Recommend using a password manager or no?


I am trying to figure out if we should be recommending to our staff that they use a password manager or not. Since both LastPass and KeePass have been hacked in the past, albeit by ethical hackers, it brings to mind the wisdom of putting all your passwords in one place.

Not sure which is the right solution.


(Edwin Eekelaers) #2

Try either one of these 2. I trialled them ( NOT a publicist stunt ).

If you want contact pm me


I am not looking for a particular type of password manager. I am trying to
figure out if using one is something that we should be advising our
employees to use. Is it really a secure method of storing your passwords,
or are we just kidding ourselves? Maybe we should be looking at just
remembering all those passwords. Not sure which direction makes more
sense…that is why I am asking the question.

(Edwin Eekelaers) #4

The ones i mention are pretty good. In an ideal world we wouldn’t need them but c’mon how many users can’t even remember 12345 on a monday morning. I’m against It as i’ve been called prehistoric. We didn’t have them and also had to remember 25 or 30 of tem.

(Daniel Beato) #5

I usually use 1Password or KeePass since they worked well for us.

(Christian Bureau) #6

I don’t trust password managers… I don’t think that it is a good idea to store our passwords in a database on a server. It can be 100% sure today but who knows how many security holes will be discover in the next days or months and I am sure that hackers are working hard on this project !! I think that, if you can’t remember your passwords, the best thing will be to download an app on your smartphone with good encryption.

(Edwin Eekelaers) #7

That would definitely be a very bad idea imho


I am not sure about other password managers but KeePass stores the data in a file, you decide where that file is stored. Not sure if that makes a difference or not.

(Christian Bureau) #9

[quote=“Edwin, post:7, topic:1898, full:true”]

Not when using KNOX

(DT) #10

To my way of thinking, the only alternative to using a password manager is memorization. And for most people that means somewhere from 1 to 5 passwords that they can actually remember, most of which will probably be variations on a theme (password, p@$$w0rD, password1234, p@$$w0rD1234, and so forth), and then using one of these 1-5 passwords on every website and system on the entire Interwebz. I don’t see that as a good alternative.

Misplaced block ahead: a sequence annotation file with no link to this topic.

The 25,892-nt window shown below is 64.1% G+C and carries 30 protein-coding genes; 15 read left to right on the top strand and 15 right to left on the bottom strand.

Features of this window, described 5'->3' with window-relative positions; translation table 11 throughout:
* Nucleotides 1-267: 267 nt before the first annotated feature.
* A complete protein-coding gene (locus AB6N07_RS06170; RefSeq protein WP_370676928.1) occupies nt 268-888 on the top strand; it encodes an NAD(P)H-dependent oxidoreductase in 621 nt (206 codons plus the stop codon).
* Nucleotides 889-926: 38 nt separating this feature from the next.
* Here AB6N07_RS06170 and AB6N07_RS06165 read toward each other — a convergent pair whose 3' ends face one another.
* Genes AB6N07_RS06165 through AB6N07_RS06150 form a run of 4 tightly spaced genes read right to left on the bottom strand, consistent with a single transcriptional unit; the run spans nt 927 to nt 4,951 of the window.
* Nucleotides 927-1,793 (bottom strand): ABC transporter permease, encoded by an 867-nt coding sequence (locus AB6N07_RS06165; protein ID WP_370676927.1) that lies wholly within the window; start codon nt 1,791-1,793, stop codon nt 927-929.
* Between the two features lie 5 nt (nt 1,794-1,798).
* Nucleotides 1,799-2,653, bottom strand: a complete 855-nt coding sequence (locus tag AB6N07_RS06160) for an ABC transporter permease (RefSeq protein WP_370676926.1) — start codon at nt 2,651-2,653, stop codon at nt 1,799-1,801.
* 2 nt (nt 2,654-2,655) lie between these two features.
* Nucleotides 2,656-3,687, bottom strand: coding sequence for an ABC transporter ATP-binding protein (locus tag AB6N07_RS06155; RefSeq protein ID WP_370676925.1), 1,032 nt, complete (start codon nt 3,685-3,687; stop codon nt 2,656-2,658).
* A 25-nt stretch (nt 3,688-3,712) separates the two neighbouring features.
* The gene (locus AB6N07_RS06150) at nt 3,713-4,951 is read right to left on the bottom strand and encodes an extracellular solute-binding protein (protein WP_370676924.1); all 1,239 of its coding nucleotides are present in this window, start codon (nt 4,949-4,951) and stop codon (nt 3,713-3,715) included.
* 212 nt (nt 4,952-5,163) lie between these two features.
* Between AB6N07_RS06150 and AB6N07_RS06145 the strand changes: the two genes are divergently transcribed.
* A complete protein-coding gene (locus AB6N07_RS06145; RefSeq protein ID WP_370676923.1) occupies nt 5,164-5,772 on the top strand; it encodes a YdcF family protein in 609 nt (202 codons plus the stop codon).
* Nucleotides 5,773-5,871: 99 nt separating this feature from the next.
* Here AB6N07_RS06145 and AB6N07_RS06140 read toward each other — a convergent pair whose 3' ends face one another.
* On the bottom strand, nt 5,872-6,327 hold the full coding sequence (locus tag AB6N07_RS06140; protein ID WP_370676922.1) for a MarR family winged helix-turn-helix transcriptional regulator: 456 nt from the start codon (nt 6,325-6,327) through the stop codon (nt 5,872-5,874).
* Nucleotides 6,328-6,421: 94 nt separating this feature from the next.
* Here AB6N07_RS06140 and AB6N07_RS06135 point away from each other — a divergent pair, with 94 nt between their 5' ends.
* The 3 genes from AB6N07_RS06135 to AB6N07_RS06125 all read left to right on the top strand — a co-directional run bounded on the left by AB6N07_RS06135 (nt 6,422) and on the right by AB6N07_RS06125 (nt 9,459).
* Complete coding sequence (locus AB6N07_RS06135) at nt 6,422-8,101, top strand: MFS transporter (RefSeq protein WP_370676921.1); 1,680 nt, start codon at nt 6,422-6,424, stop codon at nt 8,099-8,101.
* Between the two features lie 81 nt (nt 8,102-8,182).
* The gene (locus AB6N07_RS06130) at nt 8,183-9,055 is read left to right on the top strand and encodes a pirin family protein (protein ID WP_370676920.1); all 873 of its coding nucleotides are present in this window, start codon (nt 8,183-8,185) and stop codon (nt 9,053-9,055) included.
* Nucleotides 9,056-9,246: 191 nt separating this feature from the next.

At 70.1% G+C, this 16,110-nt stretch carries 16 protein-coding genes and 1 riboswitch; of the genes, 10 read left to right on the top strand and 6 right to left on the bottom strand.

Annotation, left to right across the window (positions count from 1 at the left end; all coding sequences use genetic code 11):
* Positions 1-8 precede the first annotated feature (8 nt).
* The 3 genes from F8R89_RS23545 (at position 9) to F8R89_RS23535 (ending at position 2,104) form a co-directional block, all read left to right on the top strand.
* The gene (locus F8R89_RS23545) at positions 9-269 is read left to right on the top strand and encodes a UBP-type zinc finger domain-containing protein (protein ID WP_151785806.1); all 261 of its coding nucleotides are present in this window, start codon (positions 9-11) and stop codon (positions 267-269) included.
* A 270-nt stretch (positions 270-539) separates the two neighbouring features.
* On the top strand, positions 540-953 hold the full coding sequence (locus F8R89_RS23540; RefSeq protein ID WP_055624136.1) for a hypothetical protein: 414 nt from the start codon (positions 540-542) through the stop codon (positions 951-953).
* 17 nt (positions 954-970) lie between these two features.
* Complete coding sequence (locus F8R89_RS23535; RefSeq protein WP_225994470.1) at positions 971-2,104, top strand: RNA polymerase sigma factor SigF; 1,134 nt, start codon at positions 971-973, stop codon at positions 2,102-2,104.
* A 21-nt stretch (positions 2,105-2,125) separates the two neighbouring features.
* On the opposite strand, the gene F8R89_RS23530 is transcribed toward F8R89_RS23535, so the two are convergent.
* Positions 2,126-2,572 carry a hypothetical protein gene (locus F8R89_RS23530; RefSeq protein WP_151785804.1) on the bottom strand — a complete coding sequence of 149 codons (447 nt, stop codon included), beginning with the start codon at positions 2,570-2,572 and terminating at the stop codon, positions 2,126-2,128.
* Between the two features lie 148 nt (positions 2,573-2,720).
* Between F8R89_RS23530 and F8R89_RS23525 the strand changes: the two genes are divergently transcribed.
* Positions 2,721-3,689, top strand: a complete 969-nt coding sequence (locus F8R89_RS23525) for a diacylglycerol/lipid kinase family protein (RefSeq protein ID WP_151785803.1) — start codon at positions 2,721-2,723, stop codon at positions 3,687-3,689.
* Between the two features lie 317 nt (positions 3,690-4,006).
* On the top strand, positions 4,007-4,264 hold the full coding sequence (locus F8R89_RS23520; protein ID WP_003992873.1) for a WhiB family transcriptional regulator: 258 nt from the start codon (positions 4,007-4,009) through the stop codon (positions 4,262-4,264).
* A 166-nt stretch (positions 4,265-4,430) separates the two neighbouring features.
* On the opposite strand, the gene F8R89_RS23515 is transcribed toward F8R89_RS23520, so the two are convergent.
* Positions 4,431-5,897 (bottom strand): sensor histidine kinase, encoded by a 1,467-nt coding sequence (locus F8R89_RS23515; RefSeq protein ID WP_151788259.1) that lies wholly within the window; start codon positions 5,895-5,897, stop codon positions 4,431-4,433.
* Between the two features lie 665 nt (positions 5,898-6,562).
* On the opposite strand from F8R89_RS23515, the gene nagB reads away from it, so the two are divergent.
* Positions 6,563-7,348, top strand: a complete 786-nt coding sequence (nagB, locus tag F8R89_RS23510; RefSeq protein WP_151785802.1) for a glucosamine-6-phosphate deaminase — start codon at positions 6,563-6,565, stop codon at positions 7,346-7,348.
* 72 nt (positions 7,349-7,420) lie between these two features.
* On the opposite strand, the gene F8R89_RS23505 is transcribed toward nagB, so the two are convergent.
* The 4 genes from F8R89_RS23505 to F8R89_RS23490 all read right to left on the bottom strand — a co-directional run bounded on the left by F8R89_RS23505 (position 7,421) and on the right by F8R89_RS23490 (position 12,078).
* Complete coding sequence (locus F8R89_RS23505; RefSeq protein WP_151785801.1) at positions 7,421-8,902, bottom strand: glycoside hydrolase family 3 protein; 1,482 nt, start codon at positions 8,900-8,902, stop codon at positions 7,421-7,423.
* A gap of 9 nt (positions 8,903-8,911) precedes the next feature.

I personally have literally hundreds of passwords. For work alone, I have 15 different username/password combos. That’s not by choice - each system requires its own. Without a password manager, I would be forced to write them down somewhere, or do password recovery/call the helpdesk every day.

I wish there were a better alternative.

(Will Jeansonne) #11

Not sure if I would ever use LastPass, since it was possibly hacked backed in 2011. Moreover, online password manager’s just spook the hell out of me, since they seem like the would be the ultimate target for hackers. Humans are definitely the weakest link in the chain, I could see myself being duped by a cleverly written phishing email.

Anyway, that’s why I’m sticking with my handy little standalone PW app that I’ve used for years for the time being. That my friends, I’ll never divulge. :wink:

(Edwin Eekelaers) #12

Make it a challenge and write your own password management app :wink: All you need for that is readily available on any Microsoft installed OS if you are handy with code.

(Sarah Cuny) #13

We us Keepass at work and recommend employees use it. As @Babs mentioned, with Keepass you decide where to store the data file.

At home, my husband and I use LastPass. There is no way we’d be able to remember 50+ unique, strong passwords.

It comes down to deciding for yourself which is riskier–a potential hack or using weak passwords in multiple places.

(Edwin Eekelaers) #14

I have a simple textfile that’s heavily encrypted but the key is not stored in the file and the decryption key is stored on a bitlocker encrypted thumb drive i have on my lanyard… Accounts & passwords are not stored in clear text format but in a secre system string which on its own is also unreadable to the naked eye. Recently compiled the code to encypt & decrypt the pwd file. Let’s see how they can decrypt that… when A & B are only together when i am present. Gradually when my coding knowledge develops further the encryption & security on that file will increase. Like i’ve said before if you are handy with code and you have a Microsoft OS device you can do a lot yourself.